Early English colonists brought cattle, chickens, and pigs as well as curries and spices, wheat, oats, and other grains, along with root vegetables and beans. Africa, through ship captains and others, contributed peas, okra, melons, eggplants, benne (sesame) seeds, and rice. Indigenous foods included the all-important three sisters—corn, native beans and squash (including pumpkins)—as well as poke sallet (supplemented by English and African greens), muscadine and other wild grapes, plums, wild game, and seafood. Other arrivals included tomatoes from Central and South America.

Slavery prevailed in areas that depended on large quantities of cheap labor, such as regions growing cotton or rice. Rice, once prevalent in the lower coastal South, had a symbiotic relationship with slavery. Slaves from the rice-growing areas of Africa had the skill, knowledge, and ability to grow the finest rice in the world, bringing great wealth to the South. Hurricanes and the end of slave labor did away with what was left of rice as a primary crop in South Carolina near the end of the nineteenth century, although it is now a boutique crop and continues to be grown there. Louisiana, Arkansas, and Texas continue as rice-growing states into the twenty-first century.

Southern foods vary according to the origins of the inhabitants, as well as the geography, weather, and soil content that range from the Lowcountry of Georgia and South Carolina to the mountains. We include more from some regions than others, to avoid duplication of technique as well as to avoid multiple variations of one recipe. For that reason we offer variations throughout, to hint at the ways others embellish the same recipe.

There are some decidedly Southern foods that are the buzzwords of what makes our cuisine unique. They include rice, grits, turnip and collard greens with pot likker, okra, pecans, peanuts, hot peppers, black-eyed and other peas. There are more things that make it special, such as our soft-wheat flour and our seafood and the textures of our food.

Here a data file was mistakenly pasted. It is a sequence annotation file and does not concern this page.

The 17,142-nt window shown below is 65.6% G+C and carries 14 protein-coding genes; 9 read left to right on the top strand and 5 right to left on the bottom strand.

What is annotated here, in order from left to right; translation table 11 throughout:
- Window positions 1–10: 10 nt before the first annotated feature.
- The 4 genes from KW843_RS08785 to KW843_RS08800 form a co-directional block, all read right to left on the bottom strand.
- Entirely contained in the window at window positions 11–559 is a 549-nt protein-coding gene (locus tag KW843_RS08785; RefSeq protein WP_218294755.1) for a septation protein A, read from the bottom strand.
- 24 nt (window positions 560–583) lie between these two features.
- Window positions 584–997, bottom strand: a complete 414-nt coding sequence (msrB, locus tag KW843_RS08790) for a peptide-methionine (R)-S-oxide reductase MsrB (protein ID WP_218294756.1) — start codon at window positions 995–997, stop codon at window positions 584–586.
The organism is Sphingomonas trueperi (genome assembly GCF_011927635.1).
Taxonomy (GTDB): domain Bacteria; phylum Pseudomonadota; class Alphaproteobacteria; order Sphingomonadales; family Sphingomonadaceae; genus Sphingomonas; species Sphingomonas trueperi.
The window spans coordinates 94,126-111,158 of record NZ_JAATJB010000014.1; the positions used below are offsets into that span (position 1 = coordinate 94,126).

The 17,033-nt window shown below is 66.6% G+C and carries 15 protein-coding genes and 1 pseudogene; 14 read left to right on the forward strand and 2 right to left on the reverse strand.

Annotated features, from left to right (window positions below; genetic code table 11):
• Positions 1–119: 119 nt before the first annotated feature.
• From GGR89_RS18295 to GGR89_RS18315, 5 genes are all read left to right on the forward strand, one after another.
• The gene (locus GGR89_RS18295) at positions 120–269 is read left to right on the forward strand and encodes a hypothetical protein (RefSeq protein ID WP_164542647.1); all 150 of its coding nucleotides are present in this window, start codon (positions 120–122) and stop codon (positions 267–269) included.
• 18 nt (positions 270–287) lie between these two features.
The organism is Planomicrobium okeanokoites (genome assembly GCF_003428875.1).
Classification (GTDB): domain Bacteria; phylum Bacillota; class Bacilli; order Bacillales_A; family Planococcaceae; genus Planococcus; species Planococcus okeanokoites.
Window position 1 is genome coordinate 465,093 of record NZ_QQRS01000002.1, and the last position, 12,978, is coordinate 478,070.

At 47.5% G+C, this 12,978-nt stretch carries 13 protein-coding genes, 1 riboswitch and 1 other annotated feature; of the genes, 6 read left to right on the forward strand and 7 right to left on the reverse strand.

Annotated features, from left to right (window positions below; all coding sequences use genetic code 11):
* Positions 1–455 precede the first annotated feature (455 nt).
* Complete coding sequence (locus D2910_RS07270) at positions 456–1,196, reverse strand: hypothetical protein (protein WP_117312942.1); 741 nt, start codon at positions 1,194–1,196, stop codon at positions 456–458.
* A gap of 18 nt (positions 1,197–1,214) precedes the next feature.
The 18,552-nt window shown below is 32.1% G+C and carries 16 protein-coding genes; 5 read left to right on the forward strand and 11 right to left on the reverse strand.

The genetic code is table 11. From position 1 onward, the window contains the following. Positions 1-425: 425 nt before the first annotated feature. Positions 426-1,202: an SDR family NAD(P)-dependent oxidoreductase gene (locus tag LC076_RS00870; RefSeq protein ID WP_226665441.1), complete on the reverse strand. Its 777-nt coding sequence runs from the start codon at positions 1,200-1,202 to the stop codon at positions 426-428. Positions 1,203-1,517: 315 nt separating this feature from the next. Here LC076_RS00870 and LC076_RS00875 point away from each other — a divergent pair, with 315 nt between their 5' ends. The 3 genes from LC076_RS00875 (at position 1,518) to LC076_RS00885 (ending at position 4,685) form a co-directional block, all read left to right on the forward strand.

Corn, a native crop, was historically a crop of much value in the South. Grits, corn meal, and corn flour are integral by-products of corn. Cornbread is as popular as Kentucky whisky, originally called corn moonshine liquor. Corn was eaten freshly boiled and buttered off the cob, scraped to be creamed in a frying pan, or fried as fritters. Corn provided sustenance all year. We see it now in even more ways, modern succotash recipes contrasting with microwaved corn on the cob.

In Texas, only the eastern part remains oriented towards Southern food. West Texas is oriented towards Tex-Mex and Mexican food, as well as beef barbecue. Commercial corn products such as tortillas, along with guacamole and salsas, began finding a place in the Southern diet by the late 1980s, with Mexican and Hispanic foods gaining in the decades that followed.

Florida, too, is only part Southern in its cuisine, primarily the area where Cynthia grew up, near Jacksonville, and farther west into its boundaries with Georgia and Alabama.

Louisiana developed two distinctive cuisines, still independent of other Southern food. The Cajun cuisine, a form of country cooking created by French Acadians, is broad and flavorful. The holy trinity—onions, celery, and bell pepper—and the pope —garlic—are its base. Creole cuisine is New Orleans city food, a sophisticated, rich mélange of Spanish, French, Italian, and African dishes. In this book, we have not been able to do justice to this noble and exciting food. It is for someone else to do. We have relied on Paul Prudhomme, John Foltz, and the Times Picayune cookbook for our knowledge, as well as recipes we have collected ourselves.

Hot peppers and their sauces provide an important condiment all over the South. Up until the late eighties, it was common to see simple hot peppers in a jar of vinegar on the table of home kitchens; but now there is an extensive variety of commercial sauces and an astounding infusion of hot peppers of all sizes and heats.